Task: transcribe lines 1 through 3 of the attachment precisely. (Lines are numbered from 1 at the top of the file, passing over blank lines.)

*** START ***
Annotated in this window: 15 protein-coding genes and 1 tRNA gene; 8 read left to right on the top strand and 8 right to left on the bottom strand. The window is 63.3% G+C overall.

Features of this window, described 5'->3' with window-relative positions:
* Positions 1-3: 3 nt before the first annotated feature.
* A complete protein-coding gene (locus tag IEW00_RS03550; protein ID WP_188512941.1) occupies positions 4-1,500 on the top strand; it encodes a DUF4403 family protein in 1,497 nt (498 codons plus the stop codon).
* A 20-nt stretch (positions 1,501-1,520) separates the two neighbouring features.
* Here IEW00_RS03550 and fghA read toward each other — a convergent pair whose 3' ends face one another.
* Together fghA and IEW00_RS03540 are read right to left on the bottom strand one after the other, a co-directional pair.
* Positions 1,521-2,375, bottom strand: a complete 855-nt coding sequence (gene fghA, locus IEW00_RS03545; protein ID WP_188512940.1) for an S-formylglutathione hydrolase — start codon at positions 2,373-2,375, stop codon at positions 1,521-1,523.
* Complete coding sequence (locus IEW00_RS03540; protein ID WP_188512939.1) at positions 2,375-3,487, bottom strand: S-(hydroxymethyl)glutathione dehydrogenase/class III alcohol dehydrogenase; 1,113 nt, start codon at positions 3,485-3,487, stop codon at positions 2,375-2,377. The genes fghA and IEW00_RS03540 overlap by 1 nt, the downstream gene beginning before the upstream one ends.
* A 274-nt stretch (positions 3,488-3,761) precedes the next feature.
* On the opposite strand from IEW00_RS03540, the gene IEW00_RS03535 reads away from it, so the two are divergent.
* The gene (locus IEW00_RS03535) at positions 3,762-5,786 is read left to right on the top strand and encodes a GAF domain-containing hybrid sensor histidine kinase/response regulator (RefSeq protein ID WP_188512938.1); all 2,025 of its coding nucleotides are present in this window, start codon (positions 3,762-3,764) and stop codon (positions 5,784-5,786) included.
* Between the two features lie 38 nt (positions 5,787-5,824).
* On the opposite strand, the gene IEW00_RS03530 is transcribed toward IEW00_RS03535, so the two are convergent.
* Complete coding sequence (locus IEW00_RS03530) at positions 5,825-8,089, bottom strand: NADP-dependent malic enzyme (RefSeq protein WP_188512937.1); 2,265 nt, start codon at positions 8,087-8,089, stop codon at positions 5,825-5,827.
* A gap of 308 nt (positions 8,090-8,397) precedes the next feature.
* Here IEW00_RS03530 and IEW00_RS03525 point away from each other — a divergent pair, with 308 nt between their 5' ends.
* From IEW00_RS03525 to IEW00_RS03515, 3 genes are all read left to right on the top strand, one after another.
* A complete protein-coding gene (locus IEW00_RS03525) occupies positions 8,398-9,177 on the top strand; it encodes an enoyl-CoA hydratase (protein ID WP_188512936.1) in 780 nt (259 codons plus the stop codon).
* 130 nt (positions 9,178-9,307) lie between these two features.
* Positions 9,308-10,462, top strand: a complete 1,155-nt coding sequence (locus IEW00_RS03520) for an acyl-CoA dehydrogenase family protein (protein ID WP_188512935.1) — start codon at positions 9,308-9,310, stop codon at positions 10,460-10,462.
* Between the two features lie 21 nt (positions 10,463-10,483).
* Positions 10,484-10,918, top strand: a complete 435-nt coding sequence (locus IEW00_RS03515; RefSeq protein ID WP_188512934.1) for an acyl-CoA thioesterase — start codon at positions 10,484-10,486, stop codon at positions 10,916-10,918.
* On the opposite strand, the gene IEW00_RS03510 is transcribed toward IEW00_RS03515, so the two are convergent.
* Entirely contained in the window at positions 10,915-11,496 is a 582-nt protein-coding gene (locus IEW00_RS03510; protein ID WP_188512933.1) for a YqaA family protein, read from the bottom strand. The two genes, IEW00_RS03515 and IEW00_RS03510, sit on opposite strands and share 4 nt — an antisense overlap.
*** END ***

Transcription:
Annotated in this window: 15 protein-coding genes and 1 tRNA gene; 8 read left to right on the top strand and 8 right to left on the bottom strand. The window is 63.3% G+C overall.

Features of this window, described 5'->3' with window-relative positions:
* Positions 1-3: 3 nt before the first annotated feature.